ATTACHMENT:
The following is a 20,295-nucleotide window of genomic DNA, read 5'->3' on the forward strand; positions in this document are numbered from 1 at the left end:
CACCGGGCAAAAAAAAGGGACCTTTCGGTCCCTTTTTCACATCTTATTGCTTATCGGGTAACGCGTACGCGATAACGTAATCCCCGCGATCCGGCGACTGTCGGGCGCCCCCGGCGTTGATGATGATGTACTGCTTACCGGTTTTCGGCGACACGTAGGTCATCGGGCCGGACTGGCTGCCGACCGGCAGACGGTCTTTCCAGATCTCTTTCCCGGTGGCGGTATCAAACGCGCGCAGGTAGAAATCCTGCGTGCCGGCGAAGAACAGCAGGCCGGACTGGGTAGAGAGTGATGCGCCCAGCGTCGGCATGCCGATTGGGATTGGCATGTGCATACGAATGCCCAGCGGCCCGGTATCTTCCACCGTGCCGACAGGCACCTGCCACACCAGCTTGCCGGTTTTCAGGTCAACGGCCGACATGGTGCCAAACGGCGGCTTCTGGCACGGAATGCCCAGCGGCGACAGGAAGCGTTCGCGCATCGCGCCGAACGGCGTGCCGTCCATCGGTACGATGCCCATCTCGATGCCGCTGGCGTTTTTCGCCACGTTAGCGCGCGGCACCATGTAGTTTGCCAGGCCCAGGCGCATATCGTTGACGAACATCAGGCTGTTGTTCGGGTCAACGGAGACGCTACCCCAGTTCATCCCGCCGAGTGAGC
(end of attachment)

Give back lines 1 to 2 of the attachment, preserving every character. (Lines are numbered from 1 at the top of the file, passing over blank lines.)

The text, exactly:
The following is a 20,295-nucleotide window of genomic DNA, read 5'->3' on the forward strand; positions in this document are numbered from 1 at the left end:
CACCGGGCAAAAAAAAGGGACCTTTCGGTCCCTTTTTCACATCTTATTGCTTATCGGGTAACGCGTACGCGATAACGTAATCCCCGCGATCCGGCGACTGTCGGGCGCCCCCGGCGTTGATGATGATGTACTGCTTACCGGTTTTCGGCGACACGTAGGTCATCGGGCCGGACTGGCTGCCGACCGGCAGACGGTCTTTCCAGATCTCTTTCCCGGTGGCGGTATCAAACGCGCGCAGGTAGAAATCCTGCGTGCCGGCGAAGAACAGCAGGCCGGACTGGGTAGAGAGTGATGCGCCCAGCGTCGGCATGCCGATTGGGATTGGCATGTGCATACGAATGCCCAGCGGCCCGGTATCTTCCACCGTGCCGACAGGCACCTGCCACACCAGCTTGCCGGTTTTCAGGTCAACGGCCGACATGGTGCCAAACGGCGGCTTCTGGCACGGAATGCCCAGCGGCGACAGGAAGCGTTCGCGCATCGCGCCGAACGGCGTGCCGTCCATCGGTACGATGCCCATCTCGATGCCGCTGGCGTTTTTCGCCACGTTAGCGCGCGGCACCATGTAGTTTGCCAGGCCCAGGCGCATATCGTTGACGAACATCAGGCTGTTGTTCGGGTCAACGGAGACGCTACCCCAGTTCATCCCGCCGAGTGAGC